Wow, Piper. How long has it been since you arrived in prison? A few weeks? And you're already looking like a pro, minding your own business, staying out of people's wrecking-ball paths, trying to make this time inside go by as quickly as possible. And the immediate threats are mostly gone: No one is trying to hump your leg (though I really miss Crazy Eyes' crazy eyes and pet name of "Dandelion"), you're getting fed and doing your job, and semi-regular visits and phone calls are connecting you to the outside world.
There's no avoiding the monster that is the system, though, and now that Piper is no longer fresh meat she's become a part of that system. I'm talking about politics, people! Kind of actual real politics. The WAC (Women's Advisory Council) is the closest thing this prison has to elected representatives, and like our government, it's flawed and full of shit. But while it figured into both of this week's episodes and was central to many of the storylines, it was nothing more than the start of a relationship-building mini-arc to further explore the dynamics of the prison. And that's good.
Shaking up the ant farm is always a great rule of thumb to keep a drama moving right along, and seeing otherwise lower-rung characters crawl up out of the drain to jockey for power while the pack leaders stood aside was a fantastic way of setting fire to previous character connections and gluing together new ones. For example, Red sat this one out because she's wise enough to know that the WAC and its requisite campaigns mean nothing, but Pennsatucky came in as a real contender. There was no real changing of the guard, but the WAC storyline provided an opportunity for OITNB to elevate those who would otherwise not have a turn in the spotlight, and to establish some history for characters down the road. It also served as a way to pit the cliques against each other, as each race group would get one representative, which is as good a way to split up prisoners as any under the circumstances.
This sort of device works best with large ensembles because it continues to individualize characters. Just look at that picture above. There are tons of extras in there for sure, but we've met almost half of them in some context or another. When we started this series, it was Piper versus the world; then, the authority figures were established, and then the groups were made distinct, and now we're on an individual character level. We're chipping away at the slab and getting a feel for every little piece that comes off, as well as seeing the larger picture. ONITB's handling of its cast and characters has been remarkable, and it's definitely one of the show's greatest strengths.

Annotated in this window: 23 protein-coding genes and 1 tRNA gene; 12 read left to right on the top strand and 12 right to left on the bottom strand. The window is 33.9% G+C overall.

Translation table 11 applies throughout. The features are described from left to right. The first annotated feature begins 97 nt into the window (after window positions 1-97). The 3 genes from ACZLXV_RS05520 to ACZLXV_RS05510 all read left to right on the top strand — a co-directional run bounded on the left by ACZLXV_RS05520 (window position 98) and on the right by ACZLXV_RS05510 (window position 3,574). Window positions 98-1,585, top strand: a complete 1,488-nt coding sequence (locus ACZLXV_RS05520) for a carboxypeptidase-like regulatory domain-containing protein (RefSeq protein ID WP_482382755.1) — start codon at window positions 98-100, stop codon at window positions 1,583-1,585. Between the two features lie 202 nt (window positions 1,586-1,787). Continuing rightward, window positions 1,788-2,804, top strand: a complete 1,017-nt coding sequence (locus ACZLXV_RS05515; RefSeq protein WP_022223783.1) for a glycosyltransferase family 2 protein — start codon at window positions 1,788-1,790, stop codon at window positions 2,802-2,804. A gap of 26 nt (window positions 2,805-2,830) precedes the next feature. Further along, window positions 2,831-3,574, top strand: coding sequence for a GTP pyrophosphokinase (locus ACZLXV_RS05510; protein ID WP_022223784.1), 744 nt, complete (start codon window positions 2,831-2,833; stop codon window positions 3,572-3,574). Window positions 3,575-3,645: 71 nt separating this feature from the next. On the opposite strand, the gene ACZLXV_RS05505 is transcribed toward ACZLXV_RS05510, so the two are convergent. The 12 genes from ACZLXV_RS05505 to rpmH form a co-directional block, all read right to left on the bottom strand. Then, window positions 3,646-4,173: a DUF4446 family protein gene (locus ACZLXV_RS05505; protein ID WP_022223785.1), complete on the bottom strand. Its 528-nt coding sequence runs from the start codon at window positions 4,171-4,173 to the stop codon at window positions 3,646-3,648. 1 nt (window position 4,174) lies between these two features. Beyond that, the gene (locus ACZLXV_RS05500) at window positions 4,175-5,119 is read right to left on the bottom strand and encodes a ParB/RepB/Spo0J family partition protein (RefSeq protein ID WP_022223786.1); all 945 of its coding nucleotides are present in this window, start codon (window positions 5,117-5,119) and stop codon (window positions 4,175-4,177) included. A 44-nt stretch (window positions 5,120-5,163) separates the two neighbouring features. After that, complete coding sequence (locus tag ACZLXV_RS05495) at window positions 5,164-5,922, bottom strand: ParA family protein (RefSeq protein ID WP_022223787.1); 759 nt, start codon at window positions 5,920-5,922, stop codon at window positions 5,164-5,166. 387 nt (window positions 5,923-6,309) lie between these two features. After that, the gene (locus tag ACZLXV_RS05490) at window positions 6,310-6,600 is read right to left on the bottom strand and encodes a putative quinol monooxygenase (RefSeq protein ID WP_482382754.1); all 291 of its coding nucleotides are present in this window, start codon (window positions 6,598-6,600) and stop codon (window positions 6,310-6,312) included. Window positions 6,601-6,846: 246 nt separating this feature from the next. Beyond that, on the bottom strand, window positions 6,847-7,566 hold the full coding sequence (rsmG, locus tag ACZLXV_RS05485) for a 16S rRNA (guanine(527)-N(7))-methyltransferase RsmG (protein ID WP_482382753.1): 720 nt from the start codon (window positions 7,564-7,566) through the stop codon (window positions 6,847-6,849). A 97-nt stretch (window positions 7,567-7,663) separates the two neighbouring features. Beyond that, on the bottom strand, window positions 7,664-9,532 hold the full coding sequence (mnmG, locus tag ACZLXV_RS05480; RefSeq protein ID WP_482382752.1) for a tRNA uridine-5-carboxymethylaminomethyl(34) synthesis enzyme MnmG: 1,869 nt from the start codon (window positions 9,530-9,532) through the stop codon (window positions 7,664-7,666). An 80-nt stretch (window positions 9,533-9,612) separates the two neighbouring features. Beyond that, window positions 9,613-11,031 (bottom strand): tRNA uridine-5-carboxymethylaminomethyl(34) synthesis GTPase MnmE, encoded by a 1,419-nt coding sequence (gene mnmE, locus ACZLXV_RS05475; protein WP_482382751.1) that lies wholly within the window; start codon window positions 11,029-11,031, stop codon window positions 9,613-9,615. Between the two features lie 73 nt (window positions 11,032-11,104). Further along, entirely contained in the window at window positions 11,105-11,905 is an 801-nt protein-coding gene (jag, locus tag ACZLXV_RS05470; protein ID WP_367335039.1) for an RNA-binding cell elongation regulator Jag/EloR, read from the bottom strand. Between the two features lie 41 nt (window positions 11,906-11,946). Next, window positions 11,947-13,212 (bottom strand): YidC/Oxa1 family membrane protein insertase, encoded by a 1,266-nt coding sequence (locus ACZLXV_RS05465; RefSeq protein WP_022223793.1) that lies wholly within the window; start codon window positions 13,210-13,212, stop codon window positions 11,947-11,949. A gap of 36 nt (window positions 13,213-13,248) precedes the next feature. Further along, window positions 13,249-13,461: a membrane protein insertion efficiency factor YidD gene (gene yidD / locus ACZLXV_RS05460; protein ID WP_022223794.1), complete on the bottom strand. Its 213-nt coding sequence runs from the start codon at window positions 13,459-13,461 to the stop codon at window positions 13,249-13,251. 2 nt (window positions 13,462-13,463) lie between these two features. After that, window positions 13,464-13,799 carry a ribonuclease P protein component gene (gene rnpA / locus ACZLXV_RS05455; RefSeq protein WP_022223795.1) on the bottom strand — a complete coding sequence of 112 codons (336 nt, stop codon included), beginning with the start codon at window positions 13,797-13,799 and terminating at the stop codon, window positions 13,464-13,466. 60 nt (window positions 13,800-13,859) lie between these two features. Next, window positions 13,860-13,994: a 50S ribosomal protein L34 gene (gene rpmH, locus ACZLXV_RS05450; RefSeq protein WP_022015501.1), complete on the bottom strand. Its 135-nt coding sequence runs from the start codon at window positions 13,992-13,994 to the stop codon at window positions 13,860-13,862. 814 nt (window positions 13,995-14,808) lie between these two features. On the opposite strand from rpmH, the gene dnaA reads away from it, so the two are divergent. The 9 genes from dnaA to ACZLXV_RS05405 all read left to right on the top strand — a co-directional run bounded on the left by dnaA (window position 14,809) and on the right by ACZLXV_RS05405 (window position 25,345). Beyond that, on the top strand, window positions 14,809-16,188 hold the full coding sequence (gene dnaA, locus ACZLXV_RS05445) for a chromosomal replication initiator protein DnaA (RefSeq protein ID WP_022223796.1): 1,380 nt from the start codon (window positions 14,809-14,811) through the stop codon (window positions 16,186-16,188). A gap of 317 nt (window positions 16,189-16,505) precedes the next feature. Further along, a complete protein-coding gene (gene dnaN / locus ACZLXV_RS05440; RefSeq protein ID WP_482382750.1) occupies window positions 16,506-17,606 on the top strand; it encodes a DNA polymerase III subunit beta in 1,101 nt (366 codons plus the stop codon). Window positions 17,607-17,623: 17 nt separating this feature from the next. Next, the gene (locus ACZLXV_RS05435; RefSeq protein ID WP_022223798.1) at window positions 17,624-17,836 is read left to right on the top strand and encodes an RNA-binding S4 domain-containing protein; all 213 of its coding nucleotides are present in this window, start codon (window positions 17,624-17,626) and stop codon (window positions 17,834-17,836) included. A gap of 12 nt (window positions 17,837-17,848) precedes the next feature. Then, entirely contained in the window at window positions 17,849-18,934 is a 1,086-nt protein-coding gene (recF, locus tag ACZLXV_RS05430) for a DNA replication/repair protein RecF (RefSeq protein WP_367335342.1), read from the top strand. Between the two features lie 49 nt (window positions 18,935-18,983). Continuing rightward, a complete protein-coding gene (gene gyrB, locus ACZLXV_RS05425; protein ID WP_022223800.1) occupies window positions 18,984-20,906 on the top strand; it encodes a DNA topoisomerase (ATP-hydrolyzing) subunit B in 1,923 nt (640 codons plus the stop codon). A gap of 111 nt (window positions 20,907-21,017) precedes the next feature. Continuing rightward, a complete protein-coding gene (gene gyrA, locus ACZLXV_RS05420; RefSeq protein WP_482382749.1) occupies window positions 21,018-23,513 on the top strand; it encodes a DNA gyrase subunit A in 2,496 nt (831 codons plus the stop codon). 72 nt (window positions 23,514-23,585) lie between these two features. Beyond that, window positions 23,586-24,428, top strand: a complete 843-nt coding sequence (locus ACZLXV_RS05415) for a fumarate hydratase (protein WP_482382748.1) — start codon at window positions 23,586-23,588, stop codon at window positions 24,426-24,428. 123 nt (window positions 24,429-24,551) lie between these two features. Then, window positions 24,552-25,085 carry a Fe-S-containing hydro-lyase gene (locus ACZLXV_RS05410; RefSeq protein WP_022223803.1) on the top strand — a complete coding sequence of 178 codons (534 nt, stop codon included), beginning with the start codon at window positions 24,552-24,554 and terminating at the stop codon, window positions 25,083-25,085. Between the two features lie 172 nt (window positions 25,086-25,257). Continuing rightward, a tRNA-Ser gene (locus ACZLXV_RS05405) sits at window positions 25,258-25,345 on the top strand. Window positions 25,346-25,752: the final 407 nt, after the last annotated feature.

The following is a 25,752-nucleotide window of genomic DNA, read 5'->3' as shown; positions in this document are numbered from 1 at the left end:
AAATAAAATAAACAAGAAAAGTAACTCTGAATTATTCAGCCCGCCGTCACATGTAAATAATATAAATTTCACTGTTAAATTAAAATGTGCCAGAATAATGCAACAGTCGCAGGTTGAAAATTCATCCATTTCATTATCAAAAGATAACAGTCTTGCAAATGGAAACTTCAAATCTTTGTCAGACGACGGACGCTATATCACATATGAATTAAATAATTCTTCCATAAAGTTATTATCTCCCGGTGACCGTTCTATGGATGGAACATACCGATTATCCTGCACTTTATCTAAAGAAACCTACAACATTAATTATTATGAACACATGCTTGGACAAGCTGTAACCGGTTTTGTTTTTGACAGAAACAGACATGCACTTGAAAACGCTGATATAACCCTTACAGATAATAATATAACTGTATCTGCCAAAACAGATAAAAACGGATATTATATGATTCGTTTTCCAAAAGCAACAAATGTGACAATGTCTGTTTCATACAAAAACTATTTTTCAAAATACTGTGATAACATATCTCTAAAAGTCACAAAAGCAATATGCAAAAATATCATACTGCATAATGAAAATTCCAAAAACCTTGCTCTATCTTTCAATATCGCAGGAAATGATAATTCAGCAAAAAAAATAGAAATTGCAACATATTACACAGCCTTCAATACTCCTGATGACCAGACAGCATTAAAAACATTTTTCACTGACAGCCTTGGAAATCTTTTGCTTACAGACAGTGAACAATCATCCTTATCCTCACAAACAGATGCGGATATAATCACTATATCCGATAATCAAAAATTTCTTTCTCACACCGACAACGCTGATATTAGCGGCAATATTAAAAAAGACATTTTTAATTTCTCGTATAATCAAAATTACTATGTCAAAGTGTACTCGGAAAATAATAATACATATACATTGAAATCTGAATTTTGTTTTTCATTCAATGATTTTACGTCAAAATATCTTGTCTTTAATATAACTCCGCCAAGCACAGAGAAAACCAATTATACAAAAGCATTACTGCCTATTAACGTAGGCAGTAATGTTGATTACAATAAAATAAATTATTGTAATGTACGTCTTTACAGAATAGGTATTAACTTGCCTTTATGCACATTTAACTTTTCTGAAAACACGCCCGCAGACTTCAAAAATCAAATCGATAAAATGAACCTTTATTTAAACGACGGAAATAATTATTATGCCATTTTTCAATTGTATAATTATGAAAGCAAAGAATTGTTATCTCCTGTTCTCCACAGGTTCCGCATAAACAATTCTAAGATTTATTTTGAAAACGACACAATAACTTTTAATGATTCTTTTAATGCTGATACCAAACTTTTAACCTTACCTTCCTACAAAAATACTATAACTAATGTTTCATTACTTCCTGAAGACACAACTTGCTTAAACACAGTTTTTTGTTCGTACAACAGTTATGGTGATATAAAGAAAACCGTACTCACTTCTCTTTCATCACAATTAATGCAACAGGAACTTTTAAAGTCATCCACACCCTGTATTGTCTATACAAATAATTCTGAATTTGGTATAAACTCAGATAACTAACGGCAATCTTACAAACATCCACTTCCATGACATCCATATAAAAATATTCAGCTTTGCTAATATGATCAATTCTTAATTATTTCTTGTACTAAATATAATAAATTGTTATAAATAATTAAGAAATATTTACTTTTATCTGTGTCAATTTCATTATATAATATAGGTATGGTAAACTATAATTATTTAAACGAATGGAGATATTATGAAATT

But okay, enough about characterization and Tim's attempt at the writer's workshop. These two episodes also felt a little lighter, as though Orange Is the New Black was taking a breather from the nightmares of prison. The last pair of episodes we talked about featured two pressure-cooked stories: the missing screwdriver and the legend of the chicken. This time around, there was nothing quite as threatening on the docket. Yeah, there was the missing phone and poonanny pics, but it was far from the witch hunt of the screwdriver. And maybe that's what OITNB needed during its difficult midseason stretch.
While I wouldn't call the backstory we saw for Nicky in "WAC Pack" a break from the show's M.O., she certainly got shafted in comparison to previous flashbackees. Two measly rewinds, that's it? One was with her mom after Nicky had just gotten out of surgery, and the other was with her prison mom when she had a bad case of withdrawal right after entering prison. There was no story to them, just quick check-ins that told us what we already knew: Nicky has tangled with drugs, and it sucked. And that's probably the toughest part, because we didn't learn anything about the character at the center of the flashback, which is my favorite part of this show.
In contrast, "Blood Donut" completely turned the tables on what we knew of Janae Watson. We met her as the angriest woman in the joint, but found out that she blew a promising future as a collegiate track star after trying to fit in and landing with the wrong crowd. And what a transformation from actress Vicky Jeudy, who traded tight dreads for long, straight locks and a sneer for a smile. She was almost unrecognizable in her old days, a perfect example of how Orange Is the New Black plays with the inside/outside versions of its characters.